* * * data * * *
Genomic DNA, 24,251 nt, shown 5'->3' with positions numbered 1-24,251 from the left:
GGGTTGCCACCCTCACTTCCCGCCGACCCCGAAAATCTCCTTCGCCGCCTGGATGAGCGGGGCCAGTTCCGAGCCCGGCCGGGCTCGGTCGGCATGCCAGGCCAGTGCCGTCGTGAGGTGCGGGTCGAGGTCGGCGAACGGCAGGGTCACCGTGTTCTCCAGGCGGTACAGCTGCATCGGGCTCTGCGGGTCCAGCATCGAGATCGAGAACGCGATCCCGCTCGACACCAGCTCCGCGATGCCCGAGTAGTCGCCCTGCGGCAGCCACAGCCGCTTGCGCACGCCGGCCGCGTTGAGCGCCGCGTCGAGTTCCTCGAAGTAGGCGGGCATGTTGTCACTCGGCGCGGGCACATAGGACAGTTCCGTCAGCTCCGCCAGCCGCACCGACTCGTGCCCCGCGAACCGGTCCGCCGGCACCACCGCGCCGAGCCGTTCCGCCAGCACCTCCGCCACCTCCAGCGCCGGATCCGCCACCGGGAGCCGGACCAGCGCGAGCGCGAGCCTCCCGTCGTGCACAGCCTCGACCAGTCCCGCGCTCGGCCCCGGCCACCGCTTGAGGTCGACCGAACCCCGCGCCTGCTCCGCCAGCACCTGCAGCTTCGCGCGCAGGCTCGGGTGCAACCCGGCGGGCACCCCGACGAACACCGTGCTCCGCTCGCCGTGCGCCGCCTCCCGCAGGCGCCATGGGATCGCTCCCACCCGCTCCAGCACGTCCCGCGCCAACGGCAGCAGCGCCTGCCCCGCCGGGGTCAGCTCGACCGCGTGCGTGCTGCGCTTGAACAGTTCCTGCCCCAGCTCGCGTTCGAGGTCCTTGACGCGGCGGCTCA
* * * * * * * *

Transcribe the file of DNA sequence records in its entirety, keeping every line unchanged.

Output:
Genomic DNA, 24,251 nt, shown 5'->3' with positions numbered 1-24,251 from the left:
GGGTTGCCACCCTCACTTCCCGCCGACCCCGAAAATCTCCTTCGCCGCCTGGATGAGCGGGGCCAGTTCCGAGCCCGGCCGGGCTCGGTCGGCATGCCAGGCCAGTGCCGTCGTGAGGTGCGGGTCGAGGTCGGCGAACGGCAGGGTCACCGTGTTCTCCAGGCGGTACAGCTGCATCGGGCTCTGCGGGTCCAGCATCGAGATCGAGAACGCGATCCCGCTCGACACCAGCTCCGCGATGCCCGAGTAGTCGCCCTGCGGCAGCCACAGCCGCTTGCGCACGCCGGCCGCGTTGAGCGCCGCGTCGAGTTCCTCGAAGTAGGCGGGCATGTTGTCACTCGGCGCGGGCACATAGGACAGTTCCGTCAGCTCCGCCAGCCGCACCGACTCGTGCCCCGCGAACCGGTCCGCCGGCACCACCGCGCCGAGCCGTTCCGCCAGCACCTCCGCCACCTCCAGCGCCGGATCCGCCACCGGGAGCCGGACCAGCGCGAGCGCGAGCCTCCCGTCGTGCACAGCCTCGACCAGTCCCGCGCTCGGCCCCGGCCACCGCTTGAGGTCGACCGAACCCCGCGCCTGCTCCGCCAGCACCTGCAGCTTCGCGCGCAGGCTCGGGTGCAACCCGGCGGGCACCCCGACGAACACCGTGCTCCGCTCGCCGTGCGCCGCCTCCCGCAGGCGCCATGGGATCGCTCCCACCCGCTCCAGCACGTCCCGCGCCAACGGCAGCAGCGCCTGCCCCGCCGGGGTCAGCTCGACCGCGTGCGTGCTGCGCTTGAACAGTTCCTGCCCCAGCTCGCGTTCGAGGTCCTTGACGCGGCGGCTCA